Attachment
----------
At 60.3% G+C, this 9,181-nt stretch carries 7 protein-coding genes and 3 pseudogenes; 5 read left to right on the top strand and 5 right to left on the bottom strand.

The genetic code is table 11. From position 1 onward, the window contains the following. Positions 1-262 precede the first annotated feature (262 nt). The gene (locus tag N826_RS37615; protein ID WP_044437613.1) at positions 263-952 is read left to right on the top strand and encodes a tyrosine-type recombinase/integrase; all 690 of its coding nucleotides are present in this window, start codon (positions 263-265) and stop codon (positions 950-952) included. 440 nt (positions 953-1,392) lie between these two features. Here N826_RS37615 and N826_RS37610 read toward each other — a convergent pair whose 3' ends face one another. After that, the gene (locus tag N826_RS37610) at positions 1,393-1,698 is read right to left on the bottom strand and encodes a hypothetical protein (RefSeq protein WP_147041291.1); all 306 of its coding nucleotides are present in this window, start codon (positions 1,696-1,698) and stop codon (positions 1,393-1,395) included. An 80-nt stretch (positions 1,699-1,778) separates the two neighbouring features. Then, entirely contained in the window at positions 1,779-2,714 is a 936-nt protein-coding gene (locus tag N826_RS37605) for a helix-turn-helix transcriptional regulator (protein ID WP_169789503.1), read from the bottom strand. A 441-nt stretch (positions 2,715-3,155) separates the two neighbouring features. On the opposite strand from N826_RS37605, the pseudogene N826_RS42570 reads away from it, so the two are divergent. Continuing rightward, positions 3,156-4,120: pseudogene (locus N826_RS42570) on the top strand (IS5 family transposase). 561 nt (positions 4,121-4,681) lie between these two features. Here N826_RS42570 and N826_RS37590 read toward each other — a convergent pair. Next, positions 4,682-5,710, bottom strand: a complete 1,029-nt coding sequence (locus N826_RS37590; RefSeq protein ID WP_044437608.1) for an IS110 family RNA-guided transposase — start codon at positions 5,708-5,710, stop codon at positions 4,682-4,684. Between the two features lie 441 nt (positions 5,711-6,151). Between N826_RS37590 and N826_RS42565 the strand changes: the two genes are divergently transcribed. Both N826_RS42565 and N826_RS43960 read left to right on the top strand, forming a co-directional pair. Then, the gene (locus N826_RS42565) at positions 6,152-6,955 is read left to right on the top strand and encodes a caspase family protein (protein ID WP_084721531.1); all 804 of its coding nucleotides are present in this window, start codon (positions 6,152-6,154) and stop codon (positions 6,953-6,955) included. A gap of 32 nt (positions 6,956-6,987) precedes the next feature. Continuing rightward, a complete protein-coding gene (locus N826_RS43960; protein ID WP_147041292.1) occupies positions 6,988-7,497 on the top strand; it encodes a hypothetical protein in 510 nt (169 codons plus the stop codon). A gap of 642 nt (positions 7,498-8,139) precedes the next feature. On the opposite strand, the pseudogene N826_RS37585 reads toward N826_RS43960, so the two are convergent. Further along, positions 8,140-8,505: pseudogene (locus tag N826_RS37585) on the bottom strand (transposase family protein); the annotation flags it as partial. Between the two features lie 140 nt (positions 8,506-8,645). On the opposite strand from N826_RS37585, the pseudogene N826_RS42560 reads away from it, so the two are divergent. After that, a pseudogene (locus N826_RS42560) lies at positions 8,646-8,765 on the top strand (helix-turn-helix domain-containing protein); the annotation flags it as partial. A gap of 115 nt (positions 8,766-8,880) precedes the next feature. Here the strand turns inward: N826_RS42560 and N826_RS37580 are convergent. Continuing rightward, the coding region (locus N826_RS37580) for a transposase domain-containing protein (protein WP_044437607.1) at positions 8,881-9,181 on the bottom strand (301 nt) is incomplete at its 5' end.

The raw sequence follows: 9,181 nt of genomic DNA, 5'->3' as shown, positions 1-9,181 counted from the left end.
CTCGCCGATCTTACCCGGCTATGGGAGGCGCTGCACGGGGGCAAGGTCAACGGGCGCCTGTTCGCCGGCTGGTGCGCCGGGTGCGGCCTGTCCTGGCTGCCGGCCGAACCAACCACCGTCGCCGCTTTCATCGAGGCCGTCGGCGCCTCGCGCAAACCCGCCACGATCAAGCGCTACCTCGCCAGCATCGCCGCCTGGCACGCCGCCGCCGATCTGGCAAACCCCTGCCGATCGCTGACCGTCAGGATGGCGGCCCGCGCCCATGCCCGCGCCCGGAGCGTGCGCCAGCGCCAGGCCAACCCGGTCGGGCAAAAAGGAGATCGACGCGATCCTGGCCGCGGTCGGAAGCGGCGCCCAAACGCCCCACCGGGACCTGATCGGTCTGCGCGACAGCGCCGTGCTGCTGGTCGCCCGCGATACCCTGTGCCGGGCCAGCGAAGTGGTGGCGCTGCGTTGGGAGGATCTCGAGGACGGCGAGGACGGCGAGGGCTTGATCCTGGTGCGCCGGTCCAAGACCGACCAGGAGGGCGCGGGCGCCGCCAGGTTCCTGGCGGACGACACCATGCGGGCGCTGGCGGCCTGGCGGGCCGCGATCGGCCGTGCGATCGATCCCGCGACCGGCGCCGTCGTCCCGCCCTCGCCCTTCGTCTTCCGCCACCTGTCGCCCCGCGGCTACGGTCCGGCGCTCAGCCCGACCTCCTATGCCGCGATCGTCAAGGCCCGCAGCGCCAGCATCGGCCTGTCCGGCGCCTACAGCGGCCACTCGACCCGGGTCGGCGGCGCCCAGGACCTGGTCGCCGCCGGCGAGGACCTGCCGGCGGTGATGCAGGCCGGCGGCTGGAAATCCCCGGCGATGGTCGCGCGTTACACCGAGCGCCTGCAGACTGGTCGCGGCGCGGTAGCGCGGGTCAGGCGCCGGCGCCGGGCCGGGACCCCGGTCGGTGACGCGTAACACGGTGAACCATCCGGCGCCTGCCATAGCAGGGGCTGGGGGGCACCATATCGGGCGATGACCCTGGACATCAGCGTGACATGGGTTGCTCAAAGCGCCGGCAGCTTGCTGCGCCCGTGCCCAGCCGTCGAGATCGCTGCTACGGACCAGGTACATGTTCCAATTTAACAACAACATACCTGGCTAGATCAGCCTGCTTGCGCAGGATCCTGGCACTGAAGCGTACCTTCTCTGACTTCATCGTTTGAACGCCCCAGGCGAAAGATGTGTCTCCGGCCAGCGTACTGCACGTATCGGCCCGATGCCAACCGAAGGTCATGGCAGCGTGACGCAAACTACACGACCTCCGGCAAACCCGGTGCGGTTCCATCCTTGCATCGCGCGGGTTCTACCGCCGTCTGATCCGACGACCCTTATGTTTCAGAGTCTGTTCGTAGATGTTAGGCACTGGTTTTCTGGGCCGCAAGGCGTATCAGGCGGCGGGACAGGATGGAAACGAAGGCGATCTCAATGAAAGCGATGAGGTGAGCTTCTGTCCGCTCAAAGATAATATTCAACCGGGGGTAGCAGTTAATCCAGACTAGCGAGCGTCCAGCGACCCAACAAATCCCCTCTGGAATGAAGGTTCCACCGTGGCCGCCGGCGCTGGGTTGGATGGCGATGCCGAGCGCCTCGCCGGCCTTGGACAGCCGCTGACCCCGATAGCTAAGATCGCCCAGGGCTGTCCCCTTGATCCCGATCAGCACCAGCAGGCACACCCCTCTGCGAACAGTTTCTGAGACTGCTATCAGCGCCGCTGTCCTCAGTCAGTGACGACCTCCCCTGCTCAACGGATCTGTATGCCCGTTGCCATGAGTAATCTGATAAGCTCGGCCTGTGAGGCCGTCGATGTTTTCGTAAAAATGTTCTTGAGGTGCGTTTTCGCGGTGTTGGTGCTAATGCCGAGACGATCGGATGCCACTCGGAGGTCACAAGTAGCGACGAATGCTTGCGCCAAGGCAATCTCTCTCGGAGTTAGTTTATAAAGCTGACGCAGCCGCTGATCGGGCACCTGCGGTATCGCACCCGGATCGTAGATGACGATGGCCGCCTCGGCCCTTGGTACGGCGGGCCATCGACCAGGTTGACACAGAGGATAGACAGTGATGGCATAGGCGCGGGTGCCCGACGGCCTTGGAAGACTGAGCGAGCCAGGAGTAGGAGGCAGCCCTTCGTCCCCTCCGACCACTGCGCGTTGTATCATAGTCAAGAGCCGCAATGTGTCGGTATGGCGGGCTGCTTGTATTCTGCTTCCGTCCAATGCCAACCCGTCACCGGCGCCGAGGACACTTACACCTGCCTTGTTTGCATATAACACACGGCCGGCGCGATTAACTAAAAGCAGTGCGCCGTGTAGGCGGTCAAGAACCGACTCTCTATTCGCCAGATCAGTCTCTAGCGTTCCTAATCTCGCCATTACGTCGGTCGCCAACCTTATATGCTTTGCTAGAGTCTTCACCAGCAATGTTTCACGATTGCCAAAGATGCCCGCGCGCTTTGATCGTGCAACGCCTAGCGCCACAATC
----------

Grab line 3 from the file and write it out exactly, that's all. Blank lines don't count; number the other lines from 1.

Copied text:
The raw sequence follows: 9,181 nt of genomic DNA, 5'->3' as shown, positions 1-9,181 counted from the left end.